Putting a business plan together for your cow/calf operation

2010-01-16T00:00:00Z 2011-01-11T20:29:42Z Putting a business plan together for your cow/calf operationBy Jeff Jaderborg, University of Minnesota-Beef Team Minnesota Farm Guide

Do you have a business plan for your cow/calf operation?

Producers should research what they can do in their cow/calf operation to improve assets and profits.

One of the best ways to improve your business or start one is by having a firm business plan in place. This allows you to make sound investments and decisions in your operation to bring you to the top of the industry.

Business plans can also be very helpful in getting loans from banking institutions by providing evidence that you have taken time to review the items that you are require and how you will pay it off.

Business plans typically focus on several main aspects of your operations, which consist of pre-developed questions relating to your operation. Answering these questions results in a business plan layout that you will bring together for your final product.

These questions have been compiled by companies and institutions to prepare you to look into the future of your business.

The first section in a typical business plan is developing your operation's principles. This consists of questions that reveal why you feel it is important to have this operation. It will give clarity of the benefits this business can provide to society.

Some typical questions include: What are your personal values? What are your economic values?

After preparing your operation principles, a business plan will guide you through a series of questions compiling your operation history up to where you are at today. Questions in this section will range from what are your current marketing strategies? What are your current assets? Also, they will have you building a balance sheet of your current operation or future operation.

With the history of your operation developed, the next step in a business plan is to create goals and visions for the long term of your operation. You will need to create a mission statement in this part which is developed from your visions and goals. Visions and goals will be needed to plan for the next 5, 10 and 20 years of your operation.

Your mission statement, created from your visions and goals, will lead you to creating a strategic plan that will allow you to reach those goals and visions.

The strategic plan involves developing what your market will be. How much you can potentially sell and for how much? Also who is your competition? How will you reach your potential customers through advertising?

The final step after having your business plan developed is to review it and come up with what direction you want to take you business. Then, with this direction, you will be able to compile your information into a final business plan.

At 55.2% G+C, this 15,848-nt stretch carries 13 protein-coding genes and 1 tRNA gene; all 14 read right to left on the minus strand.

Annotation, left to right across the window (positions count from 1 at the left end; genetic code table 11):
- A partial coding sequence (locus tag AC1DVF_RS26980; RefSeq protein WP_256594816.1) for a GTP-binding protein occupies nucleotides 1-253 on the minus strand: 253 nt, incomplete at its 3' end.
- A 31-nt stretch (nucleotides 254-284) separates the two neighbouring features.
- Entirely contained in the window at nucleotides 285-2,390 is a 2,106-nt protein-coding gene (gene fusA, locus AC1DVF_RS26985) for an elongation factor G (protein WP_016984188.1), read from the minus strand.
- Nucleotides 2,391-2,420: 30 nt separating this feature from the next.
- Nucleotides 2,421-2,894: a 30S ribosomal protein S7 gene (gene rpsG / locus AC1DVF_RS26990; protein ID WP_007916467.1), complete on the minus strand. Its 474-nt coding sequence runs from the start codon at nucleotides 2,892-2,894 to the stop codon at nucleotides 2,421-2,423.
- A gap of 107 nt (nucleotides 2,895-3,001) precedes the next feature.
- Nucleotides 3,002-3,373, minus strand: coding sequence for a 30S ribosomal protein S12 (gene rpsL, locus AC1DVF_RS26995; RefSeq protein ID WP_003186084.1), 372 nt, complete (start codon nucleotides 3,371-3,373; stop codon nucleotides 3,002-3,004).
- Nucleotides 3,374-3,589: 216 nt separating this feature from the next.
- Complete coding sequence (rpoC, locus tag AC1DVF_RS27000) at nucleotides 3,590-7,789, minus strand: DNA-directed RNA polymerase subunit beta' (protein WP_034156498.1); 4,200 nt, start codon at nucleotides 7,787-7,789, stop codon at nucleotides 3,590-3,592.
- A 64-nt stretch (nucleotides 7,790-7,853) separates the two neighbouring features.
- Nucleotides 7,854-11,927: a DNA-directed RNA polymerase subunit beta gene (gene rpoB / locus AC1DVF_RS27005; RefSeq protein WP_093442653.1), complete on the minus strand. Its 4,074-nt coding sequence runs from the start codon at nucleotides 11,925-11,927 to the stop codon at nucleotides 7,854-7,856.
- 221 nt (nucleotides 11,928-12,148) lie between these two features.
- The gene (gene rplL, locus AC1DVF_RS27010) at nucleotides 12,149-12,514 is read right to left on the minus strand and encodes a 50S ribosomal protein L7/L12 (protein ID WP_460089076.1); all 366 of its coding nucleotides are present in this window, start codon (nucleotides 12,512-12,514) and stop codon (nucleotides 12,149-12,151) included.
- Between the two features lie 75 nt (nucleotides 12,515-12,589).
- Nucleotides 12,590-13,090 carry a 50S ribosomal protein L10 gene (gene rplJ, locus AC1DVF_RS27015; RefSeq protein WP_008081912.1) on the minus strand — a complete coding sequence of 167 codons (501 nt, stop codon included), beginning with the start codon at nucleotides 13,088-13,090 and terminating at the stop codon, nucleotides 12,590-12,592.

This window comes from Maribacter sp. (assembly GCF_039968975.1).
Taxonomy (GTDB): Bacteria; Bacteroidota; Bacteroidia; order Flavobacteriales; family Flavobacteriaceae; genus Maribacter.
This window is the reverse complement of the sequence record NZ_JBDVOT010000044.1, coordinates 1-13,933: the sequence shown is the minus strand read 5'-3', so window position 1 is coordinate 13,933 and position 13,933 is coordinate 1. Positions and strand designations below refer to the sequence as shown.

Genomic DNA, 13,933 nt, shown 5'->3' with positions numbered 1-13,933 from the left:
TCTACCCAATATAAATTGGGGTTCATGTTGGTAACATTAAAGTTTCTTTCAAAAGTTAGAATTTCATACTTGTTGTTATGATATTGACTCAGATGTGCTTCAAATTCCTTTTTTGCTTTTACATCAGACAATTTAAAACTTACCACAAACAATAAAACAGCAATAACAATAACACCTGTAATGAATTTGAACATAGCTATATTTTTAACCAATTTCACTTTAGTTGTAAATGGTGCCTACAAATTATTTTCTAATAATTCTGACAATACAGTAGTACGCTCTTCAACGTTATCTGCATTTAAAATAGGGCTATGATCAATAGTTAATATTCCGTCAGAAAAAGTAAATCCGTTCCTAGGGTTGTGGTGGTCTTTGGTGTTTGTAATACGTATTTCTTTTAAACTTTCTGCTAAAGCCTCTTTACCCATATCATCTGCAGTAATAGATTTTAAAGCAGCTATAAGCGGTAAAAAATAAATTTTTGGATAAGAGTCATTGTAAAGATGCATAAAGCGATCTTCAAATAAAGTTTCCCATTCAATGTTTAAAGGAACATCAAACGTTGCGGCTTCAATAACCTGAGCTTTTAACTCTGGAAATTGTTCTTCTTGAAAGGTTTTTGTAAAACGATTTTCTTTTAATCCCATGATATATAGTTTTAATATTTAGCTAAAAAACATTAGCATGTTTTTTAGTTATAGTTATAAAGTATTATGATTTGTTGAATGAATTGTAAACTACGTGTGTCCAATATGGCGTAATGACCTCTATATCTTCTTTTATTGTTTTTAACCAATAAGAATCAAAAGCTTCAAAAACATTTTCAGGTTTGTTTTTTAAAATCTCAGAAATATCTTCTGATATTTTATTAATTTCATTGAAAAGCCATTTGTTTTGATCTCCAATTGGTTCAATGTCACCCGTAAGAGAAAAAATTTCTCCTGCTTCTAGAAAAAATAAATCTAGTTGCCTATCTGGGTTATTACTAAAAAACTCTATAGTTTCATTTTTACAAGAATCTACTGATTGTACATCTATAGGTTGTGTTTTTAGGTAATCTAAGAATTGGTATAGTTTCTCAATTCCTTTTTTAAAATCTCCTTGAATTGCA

The most important thing once have this business plan is to have checks in place to monitor your progress toward your goals and visions.

At the same time, remember that even though you have set goals you can keep making new goals after completion of others to move your business forward.

And maybe the most important thing of all is to keep good records of your operation. Without well kept records you will not be able to bring your business to the forefront.

The University of Minnesota's Farm Business Management has developed such a program over the years to allow entrepreneurs to create business plans in a straight forward process. This software program is called FinPack, which will walk you through the steps of building a business plan, through a full set of questions to answer.

With all the talk about creating a business plan many of you are asking yourself whether your business really needs one? Here are five reasons why you should create a business plan for your beef operation.

- You are starting a new cow/calf operation.

- You run more than 60 cow/calf pairs on your operation.

- You would like to take advantage of NRCS and EQUIP funding programs.

- More than $25,000 of your living expenses come from your cow/calf operation.

- You are changing the type of operation you are currently running to a new enterprise.

If any of these reasons fit into your cow/calf operation then it would be a good idea for you to take the time and focus on developing a business plan. The goals, visions and financial layout of your business will bring you large benefits in taking your cow/calf operation to being a successful one.

Copyright 2015 Minnesota Farm Guide. All rights reserved. This material may not be published, broadcast, rewritten or redistributed.

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